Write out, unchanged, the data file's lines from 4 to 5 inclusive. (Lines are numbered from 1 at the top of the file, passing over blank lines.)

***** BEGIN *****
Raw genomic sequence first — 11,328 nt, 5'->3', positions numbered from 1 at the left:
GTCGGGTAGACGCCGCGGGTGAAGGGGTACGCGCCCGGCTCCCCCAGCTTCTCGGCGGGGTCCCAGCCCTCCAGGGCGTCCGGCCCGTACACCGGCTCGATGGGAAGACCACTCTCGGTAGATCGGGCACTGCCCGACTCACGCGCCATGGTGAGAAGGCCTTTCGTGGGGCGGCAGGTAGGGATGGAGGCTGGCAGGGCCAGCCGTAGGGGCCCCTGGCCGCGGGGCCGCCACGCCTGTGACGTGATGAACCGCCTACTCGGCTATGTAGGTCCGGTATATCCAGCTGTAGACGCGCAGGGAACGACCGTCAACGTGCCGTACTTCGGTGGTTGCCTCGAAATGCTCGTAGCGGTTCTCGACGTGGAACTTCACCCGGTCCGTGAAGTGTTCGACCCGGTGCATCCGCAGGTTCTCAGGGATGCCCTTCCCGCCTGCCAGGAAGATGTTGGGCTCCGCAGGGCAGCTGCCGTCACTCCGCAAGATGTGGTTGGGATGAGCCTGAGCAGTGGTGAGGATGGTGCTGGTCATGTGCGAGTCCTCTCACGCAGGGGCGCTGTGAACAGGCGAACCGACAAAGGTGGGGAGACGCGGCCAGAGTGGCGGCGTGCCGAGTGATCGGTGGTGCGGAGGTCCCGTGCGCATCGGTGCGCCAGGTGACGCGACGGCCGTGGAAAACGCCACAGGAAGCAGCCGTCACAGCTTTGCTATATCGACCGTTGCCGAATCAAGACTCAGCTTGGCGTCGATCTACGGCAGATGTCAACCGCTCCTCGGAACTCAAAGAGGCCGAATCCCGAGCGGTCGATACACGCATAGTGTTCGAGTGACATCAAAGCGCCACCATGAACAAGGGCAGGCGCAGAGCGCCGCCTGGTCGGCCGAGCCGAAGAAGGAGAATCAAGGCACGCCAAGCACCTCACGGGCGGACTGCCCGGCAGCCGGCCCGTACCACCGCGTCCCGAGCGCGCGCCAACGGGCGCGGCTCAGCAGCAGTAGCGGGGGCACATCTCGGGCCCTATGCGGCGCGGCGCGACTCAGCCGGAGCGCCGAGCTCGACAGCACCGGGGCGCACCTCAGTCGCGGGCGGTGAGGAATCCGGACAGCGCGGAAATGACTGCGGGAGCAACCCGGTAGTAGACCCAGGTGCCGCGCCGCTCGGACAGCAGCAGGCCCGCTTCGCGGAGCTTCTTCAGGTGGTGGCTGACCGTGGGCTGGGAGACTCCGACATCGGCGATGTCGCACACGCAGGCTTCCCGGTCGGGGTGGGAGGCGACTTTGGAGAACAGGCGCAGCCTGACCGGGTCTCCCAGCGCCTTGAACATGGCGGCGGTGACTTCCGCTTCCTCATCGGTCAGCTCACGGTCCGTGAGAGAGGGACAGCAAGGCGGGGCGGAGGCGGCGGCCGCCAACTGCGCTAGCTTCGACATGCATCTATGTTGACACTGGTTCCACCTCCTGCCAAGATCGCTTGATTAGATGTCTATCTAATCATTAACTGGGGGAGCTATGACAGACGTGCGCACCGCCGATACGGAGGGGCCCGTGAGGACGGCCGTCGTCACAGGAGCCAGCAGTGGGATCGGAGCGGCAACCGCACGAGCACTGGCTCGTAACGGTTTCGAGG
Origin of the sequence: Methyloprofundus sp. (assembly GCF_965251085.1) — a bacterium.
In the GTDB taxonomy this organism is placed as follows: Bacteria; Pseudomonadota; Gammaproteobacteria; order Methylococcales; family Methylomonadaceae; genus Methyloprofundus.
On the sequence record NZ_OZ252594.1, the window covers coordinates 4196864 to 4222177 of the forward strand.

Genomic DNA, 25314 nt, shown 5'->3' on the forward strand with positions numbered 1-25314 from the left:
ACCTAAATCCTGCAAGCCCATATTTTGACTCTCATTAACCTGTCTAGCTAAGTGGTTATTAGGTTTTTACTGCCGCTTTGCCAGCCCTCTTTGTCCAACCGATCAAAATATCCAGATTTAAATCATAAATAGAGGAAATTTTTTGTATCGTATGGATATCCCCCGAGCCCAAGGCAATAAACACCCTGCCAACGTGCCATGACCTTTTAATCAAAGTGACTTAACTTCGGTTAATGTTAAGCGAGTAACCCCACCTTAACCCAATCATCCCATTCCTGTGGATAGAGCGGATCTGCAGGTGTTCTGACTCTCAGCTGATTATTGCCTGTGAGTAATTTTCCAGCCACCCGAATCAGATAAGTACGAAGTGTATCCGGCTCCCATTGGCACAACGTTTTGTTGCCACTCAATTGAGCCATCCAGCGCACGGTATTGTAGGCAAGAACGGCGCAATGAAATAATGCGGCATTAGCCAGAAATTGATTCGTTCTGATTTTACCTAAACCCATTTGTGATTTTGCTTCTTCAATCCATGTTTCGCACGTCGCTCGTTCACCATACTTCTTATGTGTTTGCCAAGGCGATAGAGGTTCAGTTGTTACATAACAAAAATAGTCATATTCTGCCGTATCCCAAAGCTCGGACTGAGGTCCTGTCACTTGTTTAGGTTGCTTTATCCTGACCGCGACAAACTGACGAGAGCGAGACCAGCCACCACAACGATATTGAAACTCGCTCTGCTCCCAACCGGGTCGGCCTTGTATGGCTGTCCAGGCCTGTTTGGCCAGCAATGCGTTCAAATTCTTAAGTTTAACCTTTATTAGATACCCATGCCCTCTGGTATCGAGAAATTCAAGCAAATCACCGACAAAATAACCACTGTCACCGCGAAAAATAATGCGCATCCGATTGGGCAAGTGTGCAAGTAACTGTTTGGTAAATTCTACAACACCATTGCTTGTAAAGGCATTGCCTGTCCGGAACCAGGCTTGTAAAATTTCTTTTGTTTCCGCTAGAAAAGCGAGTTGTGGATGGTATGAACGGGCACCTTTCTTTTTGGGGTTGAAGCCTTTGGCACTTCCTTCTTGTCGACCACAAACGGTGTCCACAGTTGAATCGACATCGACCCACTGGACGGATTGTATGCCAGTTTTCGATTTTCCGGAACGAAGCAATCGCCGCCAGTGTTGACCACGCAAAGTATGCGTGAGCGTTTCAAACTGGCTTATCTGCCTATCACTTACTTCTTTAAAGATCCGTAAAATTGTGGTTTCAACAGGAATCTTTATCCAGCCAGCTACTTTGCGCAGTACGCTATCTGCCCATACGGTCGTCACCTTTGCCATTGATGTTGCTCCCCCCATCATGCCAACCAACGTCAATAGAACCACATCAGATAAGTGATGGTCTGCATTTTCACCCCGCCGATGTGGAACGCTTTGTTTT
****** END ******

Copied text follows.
In the GTDB taxonomy this organism is placed as follows: Bacteria; Pseudomonadota; Gammaproteobacteria; order Methylococcales; family Methylomonadaceae; genus Methyloprofundus.
On the sequence record NZ_OZ252594.1, the window covers coordinates 4196864 to 4222177 of the forward strand.